The construction industry accounts for about one-fifth (1/5) of all workplace fatalities in the United States. Some common causes are outlined below. They all have one common denominator: money. The construction industry is so competitive, a few dollars here or there could be the difference between landing a contract or not working. Frequently, construction companies view worker safety as an area to cut corners.
Illinois workers’ compensation benefits are usually available following a serious or fatal construction accident. These benefits include wage replacement and medical bill payment. For temporary disabilities, workers’ compensation usually pays two-thirds (2/3) of the victim’s average weekly wage until the victim can return to work. Workers’ compensation usually pays all reasonable necessary medical expenses, which includes both direct costs, such as doctor bills, and ancillary costs, like transportation expenses.
What Causes Construction Accidents?
Workers’ compensation is no-fault insurance, meaning injured victims do not have to prove fault or negligence. Therefore, the cause is mostly irrelevant, from a strictly legal standpoint. However, fault on behalf of the employer, which is normally present, makes workers’ compensation claims somewhat easier to resolve.
Generally, either equipment failure or a training failure is at least indirectly responsible for a serious construction accident.
Harnesses, rails, braces, and other safety equipment is readily available. However, as mentioned above, many employers want to save money and they reduce the amount of safety equipment their workers have.
On a related note, some equipment – like rotary saws, includes safety guards and other such devices. However, since they slow down workers, many construction foremen remove them, putting workers at risk.
Lack of instruction could be a problem as well. Illinois, like many other states, features a high number of LEP (Limited English Proficiency) construction workers. For the most part, these individuals are exceptionally good workers, however, their English is limited. LEP workers might not understand usage instructions and how important it is to use certain safety devices. If the general contractor pays for an interpreter, which is not very likely, important details often get lost in translation.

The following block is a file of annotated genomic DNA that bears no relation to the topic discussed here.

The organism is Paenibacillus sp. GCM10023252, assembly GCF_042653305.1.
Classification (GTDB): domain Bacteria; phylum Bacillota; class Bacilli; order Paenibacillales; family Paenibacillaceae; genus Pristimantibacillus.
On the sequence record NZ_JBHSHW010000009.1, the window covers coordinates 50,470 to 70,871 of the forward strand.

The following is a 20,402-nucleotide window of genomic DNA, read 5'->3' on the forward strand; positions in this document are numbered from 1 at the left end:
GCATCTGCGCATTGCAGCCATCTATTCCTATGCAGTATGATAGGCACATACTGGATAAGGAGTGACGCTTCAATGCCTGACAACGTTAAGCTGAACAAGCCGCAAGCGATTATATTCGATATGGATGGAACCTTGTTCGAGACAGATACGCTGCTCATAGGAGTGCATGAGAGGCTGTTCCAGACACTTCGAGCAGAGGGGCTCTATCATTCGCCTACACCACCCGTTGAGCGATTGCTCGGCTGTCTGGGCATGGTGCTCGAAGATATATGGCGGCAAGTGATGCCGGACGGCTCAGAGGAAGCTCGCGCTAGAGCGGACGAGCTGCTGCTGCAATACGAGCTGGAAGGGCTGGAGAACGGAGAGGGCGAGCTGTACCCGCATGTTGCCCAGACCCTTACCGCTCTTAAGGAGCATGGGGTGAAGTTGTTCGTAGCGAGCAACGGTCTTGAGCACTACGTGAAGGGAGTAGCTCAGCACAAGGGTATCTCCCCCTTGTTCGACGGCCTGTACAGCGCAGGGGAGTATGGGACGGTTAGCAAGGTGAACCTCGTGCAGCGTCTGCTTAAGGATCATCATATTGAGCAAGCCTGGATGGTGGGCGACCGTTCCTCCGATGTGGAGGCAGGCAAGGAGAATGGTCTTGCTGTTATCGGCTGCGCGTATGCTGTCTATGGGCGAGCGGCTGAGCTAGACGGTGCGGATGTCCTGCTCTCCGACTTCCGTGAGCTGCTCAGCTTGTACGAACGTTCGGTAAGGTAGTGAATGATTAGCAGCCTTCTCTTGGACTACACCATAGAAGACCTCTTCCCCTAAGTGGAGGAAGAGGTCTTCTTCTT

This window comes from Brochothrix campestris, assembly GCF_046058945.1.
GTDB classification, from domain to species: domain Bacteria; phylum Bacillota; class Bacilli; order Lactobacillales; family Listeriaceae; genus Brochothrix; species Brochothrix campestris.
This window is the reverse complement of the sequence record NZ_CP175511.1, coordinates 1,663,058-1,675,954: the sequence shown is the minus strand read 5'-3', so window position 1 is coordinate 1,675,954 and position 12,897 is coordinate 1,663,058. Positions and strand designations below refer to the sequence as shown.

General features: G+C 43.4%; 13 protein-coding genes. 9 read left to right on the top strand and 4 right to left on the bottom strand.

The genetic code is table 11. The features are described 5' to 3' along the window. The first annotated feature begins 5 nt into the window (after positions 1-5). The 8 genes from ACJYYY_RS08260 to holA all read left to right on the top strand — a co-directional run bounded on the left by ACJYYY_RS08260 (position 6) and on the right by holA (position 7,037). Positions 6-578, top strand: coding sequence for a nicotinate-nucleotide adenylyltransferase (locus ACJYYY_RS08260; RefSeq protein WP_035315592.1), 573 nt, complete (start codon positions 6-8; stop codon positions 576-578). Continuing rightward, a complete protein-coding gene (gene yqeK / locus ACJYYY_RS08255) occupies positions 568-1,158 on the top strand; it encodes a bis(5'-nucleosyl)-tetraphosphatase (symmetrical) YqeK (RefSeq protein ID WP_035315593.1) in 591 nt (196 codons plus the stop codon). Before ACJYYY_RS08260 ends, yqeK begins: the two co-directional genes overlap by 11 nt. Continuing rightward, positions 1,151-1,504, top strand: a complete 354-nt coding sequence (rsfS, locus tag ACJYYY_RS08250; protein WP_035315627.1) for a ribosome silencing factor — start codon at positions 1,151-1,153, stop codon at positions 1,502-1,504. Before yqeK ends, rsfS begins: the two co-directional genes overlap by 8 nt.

The Fatal Four
According to the Occupational Health and Safety Administration (OSHA), the Fatal Four cause more than half of all fatal construction accidents in Illinois.
- Falls: Slip and fall and falls from heights are by far the leading cause of construction site fatalities. Some of the previously mentioned safety devices could effectively prevent falls, but as mentioned, these devices are often unavailable to workers. Making matters worse, many general contractors impose unreasonable completion deadlines on their employees, forcing them to take unsafe shortcuts.
- Electrocutions: At a busy construction site, it is difficult to tell the difference between a live wire and an inert one.
- Struck By: There is a saying at some construction sites that a hammer is like a gun. You should never take it out unless you intend to use it. A hammer or similar object dropped from a few stories above ground level could easily be fatal if it hits someone below.
- Caught Between: Elevators and lifts help workdays go faster. But they are also very unforgiving when someone gets caught in the wrong place.
Honorable mention, or perhaps dishonorable mention, goes to motor vehicle crashes, toxic exposure, chemical burns, and worker-on-worker assaults.
Rely on a Dedicated Attorney
Construction work is one of the most dangerous industries in the United States. For a free consultation with an experienced construction accident lawyer, contact Fisk & Monteleone, Ltd. We do not charge upfront legal fees in these cases.